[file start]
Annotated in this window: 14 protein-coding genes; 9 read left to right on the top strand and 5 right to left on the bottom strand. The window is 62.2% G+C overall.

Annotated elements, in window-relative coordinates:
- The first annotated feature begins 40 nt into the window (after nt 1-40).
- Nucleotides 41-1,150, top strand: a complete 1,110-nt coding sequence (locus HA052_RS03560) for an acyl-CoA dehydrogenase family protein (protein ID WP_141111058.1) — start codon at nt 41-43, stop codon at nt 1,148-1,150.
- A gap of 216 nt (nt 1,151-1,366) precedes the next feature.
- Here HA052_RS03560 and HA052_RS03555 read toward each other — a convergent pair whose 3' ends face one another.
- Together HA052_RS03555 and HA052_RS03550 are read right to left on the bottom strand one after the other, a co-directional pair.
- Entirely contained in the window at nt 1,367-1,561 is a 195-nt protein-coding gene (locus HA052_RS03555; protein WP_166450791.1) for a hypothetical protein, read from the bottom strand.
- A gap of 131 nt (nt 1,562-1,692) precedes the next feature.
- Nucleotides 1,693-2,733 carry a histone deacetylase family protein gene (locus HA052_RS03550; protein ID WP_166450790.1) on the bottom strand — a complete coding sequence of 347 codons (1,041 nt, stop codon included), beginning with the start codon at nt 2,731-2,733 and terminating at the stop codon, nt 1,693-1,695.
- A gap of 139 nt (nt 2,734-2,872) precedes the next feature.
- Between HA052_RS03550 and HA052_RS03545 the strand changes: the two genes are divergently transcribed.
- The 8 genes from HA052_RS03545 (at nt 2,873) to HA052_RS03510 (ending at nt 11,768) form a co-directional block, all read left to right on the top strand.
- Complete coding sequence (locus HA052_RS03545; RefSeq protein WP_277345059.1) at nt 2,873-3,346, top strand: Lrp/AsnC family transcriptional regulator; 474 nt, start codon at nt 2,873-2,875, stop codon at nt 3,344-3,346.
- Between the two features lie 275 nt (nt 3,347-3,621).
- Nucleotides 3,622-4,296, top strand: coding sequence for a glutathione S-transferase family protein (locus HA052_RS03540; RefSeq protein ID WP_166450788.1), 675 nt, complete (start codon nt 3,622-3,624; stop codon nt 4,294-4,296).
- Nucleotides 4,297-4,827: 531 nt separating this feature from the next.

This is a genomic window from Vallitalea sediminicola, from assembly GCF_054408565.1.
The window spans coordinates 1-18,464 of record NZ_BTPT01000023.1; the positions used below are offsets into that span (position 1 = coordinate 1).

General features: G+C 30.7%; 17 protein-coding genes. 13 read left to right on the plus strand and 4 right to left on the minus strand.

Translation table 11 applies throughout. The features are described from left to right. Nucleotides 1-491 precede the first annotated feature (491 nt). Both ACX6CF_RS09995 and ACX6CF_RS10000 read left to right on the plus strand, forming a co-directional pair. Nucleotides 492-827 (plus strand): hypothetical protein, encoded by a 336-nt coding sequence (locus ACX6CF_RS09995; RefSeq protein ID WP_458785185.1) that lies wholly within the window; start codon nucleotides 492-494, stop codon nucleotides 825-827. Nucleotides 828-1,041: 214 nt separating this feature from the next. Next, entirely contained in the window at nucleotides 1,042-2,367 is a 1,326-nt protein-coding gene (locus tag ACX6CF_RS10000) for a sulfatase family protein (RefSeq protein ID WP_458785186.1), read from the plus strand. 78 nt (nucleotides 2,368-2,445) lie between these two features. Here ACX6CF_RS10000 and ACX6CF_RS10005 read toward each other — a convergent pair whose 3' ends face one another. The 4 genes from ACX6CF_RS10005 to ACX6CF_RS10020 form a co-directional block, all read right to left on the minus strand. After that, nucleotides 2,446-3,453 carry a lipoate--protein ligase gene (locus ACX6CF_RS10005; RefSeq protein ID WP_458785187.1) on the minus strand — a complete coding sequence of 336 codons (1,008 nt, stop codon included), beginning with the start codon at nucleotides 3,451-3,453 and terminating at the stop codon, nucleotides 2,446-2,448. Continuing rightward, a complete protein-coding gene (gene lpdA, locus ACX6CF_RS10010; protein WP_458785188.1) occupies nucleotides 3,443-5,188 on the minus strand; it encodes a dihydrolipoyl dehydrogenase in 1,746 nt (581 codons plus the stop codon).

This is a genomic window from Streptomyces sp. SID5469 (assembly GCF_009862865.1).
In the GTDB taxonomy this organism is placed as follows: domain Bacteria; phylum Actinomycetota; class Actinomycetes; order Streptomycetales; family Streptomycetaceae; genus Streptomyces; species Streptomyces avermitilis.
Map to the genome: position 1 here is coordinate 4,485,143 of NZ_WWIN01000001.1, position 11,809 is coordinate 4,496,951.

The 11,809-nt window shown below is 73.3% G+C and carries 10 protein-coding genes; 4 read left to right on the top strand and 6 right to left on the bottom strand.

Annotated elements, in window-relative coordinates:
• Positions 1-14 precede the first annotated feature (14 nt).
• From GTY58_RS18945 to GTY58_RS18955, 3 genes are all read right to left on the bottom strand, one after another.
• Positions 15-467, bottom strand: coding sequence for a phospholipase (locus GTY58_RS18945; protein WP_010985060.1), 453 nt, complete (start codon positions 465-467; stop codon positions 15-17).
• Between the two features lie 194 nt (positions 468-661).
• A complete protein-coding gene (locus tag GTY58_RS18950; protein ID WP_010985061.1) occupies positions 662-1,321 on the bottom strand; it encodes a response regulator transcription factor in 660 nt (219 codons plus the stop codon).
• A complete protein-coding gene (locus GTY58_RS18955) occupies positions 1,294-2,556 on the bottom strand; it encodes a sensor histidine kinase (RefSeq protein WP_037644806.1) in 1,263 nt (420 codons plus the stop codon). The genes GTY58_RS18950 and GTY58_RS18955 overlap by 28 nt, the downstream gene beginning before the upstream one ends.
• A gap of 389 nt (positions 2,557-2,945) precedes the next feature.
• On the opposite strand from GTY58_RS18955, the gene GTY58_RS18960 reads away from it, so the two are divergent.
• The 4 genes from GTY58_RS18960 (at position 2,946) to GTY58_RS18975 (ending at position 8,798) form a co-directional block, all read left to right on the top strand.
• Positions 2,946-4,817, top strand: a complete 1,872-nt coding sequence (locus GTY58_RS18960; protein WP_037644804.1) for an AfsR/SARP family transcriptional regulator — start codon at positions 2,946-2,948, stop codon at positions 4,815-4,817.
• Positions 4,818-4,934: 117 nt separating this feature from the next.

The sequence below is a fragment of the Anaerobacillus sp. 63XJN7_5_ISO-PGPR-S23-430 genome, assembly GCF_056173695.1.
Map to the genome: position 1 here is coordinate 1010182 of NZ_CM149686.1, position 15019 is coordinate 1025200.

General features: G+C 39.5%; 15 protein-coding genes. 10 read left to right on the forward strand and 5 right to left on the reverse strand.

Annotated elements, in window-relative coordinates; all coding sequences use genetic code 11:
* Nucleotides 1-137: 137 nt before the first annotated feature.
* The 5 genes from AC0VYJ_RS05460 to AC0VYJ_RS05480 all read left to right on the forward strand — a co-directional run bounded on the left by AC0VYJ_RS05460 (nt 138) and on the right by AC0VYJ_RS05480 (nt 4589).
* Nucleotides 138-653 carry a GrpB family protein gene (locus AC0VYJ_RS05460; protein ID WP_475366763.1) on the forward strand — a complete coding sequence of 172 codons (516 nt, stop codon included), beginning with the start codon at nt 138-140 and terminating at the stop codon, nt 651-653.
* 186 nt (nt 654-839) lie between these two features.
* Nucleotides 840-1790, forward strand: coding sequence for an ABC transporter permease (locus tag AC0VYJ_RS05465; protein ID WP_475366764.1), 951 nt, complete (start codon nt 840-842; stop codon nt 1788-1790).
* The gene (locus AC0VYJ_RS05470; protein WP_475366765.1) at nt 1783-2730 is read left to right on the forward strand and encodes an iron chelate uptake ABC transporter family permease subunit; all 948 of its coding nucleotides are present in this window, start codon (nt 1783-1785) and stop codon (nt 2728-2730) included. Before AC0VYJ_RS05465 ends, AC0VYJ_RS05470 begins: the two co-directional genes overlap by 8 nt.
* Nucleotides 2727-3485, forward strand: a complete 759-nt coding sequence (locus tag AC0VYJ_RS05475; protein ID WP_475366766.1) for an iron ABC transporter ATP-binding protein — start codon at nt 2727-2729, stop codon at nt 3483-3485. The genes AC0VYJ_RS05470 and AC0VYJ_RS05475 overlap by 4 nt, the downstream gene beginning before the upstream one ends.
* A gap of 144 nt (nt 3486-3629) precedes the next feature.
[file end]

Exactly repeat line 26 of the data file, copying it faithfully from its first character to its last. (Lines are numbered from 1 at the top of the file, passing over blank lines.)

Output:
Annotated elements, in window-relative coordinates: